Recent articles authored by Lauren Corey follow:
Designing Your Retirement Plan’s Internal Controls in Order to Prevent Errors
There’s never a good time for discovering that your organization’s retirement plan has errors, but the good news is that you can evaluate the internal controls of your plan at any time of year. This type of project might be of particular interest to plans that are approaching large plan status (generally, over 120 if the plan has filed previously).
Recently, the Internal Revenue Service (IRS) issued guidance citing the importance of internal controls in retirement plans and, in particular, how such controls impacts the correction process for a plan found to have errors. The existence of retirement plan internal control procedures is a requirement for a plan that otherwise qualifies for self-correction. The IRS also comments that plans that hire service providers are not relieved of this responsibility.
Management personnel of many plans take the approach of learning about common errors found in plans, which isn’t a bad strategy. In fact, that’s a great place to start. But if you have an interest in a sound design to prevent problems from occurring in the first place, an internal control review is something you should consider. For example:
These are just some examples of areas where controls are sometimes overlooked. If any of the above questions have given you pause, perhaps you should perform an evaluation or consult with an expert.
Employee Benefit Plan Auditors – How to Effectively Use SOC Reports
Often the audit team member who draws the short straw gets to read and document the Service Organization Controls (SOC) report. The basic premise is that the use of a SOC report can reduce the overall work in an ERISA audit. This is often true. And sometimes the best use of a SOC report is simply to support required controls documentation.
In an audit performed in accordance with U.S. Generally Accepted Auditing Standards (GAAS), there is a requirement to identify areas of significant risk. There also is a requirement that, for each risk area identified, auditors must determine that controls are sufficiently designed and implemented to meet to relevant control objectives. While the preceding comes off sounding like just a lot of industry jargon, it is an important point not to be missed.
Much of a plan’s recordkeeping is outsourced to service organizations, and arguably covers areas of risk for a plan. Therefore, there is no practical alternative to using such a report to support the activities pertaining to the plan’s financial records. The descriptions of such controls, and conclusion about proper design and implementation, have already been completed by the service auditor. In fact, the only nuisance with respect to incorporating it into your audit documentation is that, occasionally, reports are secured documents requiring a few extra steps to allow an auditor to cite and document the necessary information.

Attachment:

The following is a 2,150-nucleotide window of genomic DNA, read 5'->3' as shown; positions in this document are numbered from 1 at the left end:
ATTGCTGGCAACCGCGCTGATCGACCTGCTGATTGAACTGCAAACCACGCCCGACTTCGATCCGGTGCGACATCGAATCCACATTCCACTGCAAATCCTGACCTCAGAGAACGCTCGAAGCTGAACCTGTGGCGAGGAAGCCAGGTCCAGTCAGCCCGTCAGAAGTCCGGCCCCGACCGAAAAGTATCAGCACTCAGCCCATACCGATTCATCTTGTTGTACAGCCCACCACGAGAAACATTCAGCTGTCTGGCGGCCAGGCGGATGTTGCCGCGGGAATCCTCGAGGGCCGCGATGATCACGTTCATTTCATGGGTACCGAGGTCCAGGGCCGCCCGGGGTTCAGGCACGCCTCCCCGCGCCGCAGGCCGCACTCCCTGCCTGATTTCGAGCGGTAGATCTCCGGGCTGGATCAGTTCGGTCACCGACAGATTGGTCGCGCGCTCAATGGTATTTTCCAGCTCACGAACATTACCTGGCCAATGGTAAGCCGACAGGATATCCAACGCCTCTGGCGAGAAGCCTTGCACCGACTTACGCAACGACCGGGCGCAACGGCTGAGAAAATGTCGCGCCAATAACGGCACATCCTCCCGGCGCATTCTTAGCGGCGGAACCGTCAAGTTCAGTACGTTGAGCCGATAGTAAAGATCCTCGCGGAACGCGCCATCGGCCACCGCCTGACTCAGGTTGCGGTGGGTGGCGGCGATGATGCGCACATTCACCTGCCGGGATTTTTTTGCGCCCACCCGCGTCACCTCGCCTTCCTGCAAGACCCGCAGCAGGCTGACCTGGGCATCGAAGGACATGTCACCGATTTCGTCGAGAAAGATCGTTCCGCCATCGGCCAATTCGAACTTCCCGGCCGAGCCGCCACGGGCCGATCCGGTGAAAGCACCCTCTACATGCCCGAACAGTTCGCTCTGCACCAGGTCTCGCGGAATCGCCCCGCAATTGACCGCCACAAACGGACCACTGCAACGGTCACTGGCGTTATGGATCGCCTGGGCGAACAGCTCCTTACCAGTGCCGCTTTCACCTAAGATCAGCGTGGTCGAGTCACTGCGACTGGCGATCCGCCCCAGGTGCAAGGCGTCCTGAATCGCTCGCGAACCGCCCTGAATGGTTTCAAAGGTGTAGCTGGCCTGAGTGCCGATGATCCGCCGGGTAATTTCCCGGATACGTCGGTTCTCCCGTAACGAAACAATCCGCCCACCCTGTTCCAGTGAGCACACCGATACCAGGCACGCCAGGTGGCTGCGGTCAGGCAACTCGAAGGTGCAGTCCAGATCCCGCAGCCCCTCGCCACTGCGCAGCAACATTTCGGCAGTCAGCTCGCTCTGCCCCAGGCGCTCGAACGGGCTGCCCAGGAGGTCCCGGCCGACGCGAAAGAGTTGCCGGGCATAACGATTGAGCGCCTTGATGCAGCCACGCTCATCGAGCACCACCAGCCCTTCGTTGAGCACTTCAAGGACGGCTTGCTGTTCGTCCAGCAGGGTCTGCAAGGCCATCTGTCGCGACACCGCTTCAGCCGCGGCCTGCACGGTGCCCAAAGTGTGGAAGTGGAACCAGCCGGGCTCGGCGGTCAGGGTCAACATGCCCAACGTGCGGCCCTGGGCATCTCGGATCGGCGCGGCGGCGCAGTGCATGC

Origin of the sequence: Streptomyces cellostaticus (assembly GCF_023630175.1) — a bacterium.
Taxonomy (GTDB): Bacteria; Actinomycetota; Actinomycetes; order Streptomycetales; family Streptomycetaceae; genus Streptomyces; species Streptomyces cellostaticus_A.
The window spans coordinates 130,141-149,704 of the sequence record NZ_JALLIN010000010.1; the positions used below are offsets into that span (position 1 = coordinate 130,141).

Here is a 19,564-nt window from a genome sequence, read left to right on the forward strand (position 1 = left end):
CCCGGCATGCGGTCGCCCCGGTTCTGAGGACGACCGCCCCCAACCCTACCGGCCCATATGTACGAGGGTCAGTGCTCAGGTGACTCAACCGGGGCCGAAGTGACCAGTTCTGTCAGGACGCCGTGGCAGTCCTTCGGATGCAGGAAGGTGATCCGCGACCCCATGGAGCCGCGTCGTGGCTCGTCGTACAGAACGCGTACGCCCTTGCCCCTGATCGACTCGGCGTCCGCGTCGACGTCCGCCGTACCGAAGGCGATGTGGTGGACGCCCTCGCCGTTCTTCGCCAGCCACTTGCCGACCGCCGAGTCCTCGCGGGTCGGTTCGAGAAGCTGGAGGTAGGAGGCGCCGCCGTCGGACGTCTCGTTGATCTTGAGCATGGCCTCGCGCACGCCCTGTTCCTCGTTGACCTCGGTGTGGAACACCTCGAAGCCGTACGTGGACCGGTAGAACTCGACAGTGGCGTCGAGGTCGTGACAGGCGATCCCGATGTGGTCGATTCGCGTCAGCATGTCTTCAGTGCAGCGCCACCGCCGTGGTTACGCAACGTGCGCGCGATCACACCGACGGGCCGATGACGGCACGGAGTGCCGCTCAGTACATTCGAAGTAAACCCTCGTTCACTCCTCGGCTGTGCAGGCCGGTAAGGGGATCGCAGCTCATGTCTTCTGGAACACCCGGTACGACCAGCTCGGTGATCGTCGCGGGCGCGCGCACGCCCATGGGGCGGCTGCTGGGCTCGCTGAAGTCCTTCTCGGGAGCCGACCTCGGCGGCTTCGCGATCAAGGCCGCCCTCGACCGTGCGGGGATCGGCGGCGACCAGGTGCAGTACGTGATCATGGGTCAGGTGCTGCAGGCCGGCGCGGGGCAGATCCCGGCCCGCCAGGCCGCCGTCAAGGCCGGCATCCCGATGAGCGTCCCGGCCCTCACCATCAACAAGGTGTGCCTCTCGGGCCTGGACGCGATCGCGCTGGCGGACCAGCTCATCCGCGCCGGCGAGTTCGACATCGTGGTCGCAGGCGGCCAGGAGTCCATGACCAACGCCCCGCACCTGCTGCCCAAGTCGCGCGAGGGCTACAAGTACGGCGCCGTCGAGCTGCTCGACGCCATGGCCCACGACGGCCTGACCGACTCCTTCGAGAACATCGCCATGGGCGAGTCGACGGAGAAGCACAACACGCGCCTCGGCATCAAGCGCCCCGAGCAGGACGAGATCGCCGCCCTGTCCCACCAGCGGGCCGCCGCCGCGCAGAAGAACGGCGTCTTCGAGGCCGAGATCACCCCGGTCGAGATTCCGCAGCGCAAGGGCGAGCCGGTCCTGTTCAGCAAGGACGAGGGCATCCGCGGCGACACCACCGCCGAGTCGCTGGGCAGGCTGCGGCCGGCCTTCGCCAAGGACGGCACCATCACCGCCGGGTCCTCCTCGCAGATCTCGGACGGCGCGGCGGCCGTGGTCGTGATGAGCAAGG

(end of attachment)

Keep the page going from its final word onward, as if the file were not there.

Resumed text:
Another requirement related to controls documentation is that auditors must document both manual and automated controls, and must have an understanding of general IT controls that impact significant financial reporting areas. IT controls information is frequently included in the SOC report and should be used as part of the plan auditor controls documentation to document an understanding of the four basic areas of general IT controls: risk assessment, data back up and retention, logical and physical security, and application change management.
Rather than devote time to controls documentation, many auditors skip ahead to the testing section of SOC reports, to see if there is work which can be relied upon to reduce their work. And that, of course, is one of the main principles behind the use of these reports, but, SOC reports are tests of controls. Tests of controls are used to reduce sample sizes for substantive tests, and there are strict conditions that must be met to allow those reduced sample sizes. The use of SOC reports, even if all conditions are met, cannot be used to eliminate substantive audit tests. The ideal scenario for use of a SOC report to reduce substantive tests is a situation in which all of the required conditions are met, and the population being substantively tested by the plan’s auditor consists of hundreds or thousands of items.
Another good use of a SOC report is documentary evidence for the sources of fair values of investments. Generally, an auditor can find detailed descriptions of controls in place with respect to pricing.
In summary, let’s be honest and say that the analysis of a SOC report can be a little bit of drudgery. Used in the right way, however, the documentation should provide a better understanding of the plan, and in some cases reduce the overall number of items tested. Basically and most importantly, it can be used, to meet required audit standards.